Intramyocellular fat depletion reverses insulin resistance

By Will Boggs, MD

NEW YORK (Reuters Health) – Depletion of intramyocellular fat after biliopancreatic diversion reverses insulin resistance in patients with morbid obesity, according to a report in the January issue of Diabetes.

Biliopancreatic diversion (BPD) results in weight loss that may, in turn, improve insulin-mediated glucose disposal, the authors explain. They hypothesized that BPD might selectively deplete intramyocellular fat and wondered whether this contributed to the reversal of insulin resistance.

Dr. Ele Ferrannini, from the University of Pisa, Italy, and colleagues assessed intramyocellular fat and various measures of insulin sensitivity in 17 morbidly obese patients after BPD (8 patients) or hypocaloric diet (9 patients) and in 7 nonobese controls.

After 6 months, the BPD group had lost significantly more weight (33 kg, or 24% of initial weight) than had the diet group (14 kg, or 9% of initial weight), the report indicates, but only the BPD group lost a significant amount of their fat mass (17 kg).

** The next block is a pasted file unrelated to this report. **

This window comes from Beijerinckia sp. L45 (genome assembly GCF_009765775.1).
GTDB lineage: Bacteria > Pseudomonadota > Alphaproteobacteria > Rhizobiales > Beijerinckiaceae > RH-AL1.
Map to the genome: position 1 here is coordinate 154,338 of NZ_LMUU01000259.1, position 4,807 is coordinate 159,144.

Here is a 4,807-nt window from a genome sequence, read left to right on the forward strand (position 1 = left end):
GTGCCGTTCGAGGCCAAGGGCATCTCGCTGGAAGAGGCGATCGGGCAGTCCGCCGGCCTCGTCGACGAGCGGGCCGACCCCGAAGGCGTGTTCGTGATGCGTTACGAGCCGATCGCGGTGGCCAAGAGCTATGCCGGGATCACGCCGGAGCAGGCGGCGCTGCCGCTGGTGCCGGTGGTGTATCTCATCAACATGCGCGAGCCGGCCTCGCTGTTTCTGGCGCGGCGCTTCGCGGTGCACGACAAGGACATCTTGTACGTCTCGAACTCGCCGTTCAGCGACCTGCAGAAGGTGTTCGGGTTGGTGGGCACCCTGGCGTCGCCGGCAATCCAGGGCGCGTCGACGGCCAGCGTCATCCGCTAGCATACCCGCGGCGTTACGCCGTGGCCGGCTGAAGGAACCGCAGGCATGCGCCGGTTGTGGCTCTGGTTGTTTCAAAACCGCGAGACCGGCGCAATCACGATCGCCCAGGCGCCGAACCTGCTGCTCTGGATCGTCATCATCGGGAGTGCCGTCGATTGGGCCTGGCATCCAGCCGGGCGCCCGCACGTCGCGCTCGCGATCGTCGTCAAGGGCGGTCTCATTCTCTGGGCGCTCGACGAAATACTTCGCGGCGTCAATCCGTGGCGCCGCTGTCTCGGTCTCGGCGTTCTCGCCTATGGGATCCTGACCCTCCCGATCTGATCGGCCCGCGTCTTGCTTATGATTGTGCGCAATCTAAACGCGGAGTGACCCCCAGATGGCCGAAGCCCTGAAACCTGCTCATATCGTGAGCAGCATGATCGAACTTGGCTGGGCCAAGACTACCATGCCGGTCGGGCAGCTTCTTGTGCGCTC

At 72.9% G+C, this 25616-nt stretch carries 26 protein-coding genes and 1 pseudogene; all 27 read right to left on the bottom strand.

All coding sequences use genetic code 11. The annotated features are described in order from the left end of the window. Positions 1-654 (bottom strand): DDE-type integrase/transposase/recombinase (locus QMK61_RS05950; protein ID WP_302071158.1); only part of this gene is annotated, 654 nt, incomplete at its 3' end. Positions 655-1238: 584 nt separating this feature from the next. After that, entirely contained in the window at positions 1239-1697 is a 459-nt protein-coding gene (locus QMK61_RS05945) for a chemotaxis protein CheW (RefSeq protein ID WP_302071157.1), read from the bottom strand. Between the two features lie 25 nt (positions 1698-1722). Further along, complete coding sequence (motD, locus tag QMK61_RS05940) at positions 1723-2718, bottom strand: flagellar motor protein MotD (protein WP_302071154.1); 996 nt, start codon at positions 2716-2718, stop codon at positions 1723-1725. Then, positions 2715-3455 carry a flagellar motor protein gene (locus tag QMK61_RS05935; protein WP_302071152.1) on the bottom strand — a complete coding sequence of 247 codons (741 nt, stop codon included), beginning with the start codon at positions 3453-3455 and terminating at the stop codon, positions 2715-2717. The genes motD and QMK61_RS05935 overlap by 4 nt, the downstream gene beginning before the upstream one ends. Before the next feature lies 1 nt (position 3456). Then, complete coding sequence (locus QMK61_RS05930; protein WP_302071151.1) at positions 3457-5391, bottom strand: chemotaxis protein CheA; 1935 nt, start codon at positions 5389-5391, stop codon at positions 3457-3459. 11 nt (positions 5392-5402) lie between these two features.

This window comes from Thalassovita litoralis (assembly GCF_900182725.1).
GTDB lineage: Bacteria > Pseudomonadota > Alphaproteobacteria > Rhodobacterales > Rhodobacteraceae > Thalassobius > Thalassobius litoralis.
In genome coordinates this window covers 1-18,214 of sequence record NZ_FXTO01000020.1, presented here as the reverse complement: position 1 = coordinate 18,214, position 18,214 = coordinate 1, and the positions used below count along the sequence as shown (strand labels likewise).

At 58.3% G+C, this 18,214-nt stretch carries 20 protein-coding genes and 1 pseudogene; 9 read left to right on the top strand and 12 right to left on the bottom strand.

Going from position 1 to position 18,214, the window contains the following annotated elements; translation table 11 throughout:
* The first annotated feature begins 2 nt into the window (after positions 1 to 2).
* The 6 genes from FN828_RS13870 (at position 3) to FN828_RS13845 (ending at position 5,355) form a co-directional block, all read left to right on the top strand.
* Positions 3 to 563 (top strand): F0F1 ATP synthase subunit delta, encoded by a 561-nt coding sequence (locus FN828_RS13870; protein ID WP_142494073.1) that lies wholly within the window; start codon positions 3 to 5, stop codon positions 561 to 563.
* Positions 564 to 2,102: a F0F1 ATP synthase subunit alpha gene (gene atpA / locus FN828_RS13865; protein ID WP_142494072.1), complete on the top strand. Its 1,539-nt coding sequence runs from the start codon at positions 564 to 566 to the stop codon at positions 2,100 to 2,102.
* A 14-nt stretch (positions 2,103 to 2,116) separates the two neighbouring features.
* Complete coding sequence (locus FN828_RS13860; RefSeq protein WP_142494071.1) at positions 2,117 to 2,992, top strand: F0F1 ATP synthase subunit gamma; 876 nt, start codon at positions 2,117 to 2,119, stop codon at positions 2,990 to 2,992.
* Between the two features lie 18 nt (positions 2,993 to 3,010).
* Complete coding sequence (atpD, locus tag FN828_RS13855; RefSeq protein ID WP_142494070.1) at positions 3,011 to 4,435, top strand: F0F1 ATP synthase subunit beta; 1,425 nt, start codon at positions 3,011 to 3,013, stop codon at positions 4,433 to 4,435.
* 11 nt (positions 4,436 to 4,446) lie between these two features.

Intramyocellular and perivascular fat was markedly decreased only in the BPD patients, the authors report.

Moreover, the results indicate, only the BPD patients saw significant reductions in both plasma insulin and leptin.

Both groups of obese patients experienced some improvements in insulin sensitivity, the researchers note, but in the BPD group insulin resistance was fully reversed.

The authors conclude "that lipid deprivation selectively depletes intramyocellular lipid stores and induces a normal metabolic state…despite a persistent excess of total body fat mass."

"As far as I am aware, there are no other proven methods for selectively depleting intramyocellular fat in humans," Dr. Ferrannini told Reuters Health. "Vertical gastroplasty (the other surgical approach to morbid obesity) and some drastic dietary lipid deprivation regimens are obvious candidates, but I have not seen published studies to that effect."

"The main message is that when accurate clinical and psychological assessment of a morbidly obese patient identifies him or her as eligible for bariatric surgery, the possibility of normalizing metabolism could be weighed in," Dr. Ferrannini concluded. "The converse, that normalizing metabolism should be an indication for biliopancreatic diversion, is at present unjustifiable."

0 תגובות

השאירו תגובה

רוצה להצטרף לדיון?
תרגישו חופשי לתרום!

כתיבת תגובה

מידע נוסף לעיונך

כתבות בנושאים דומים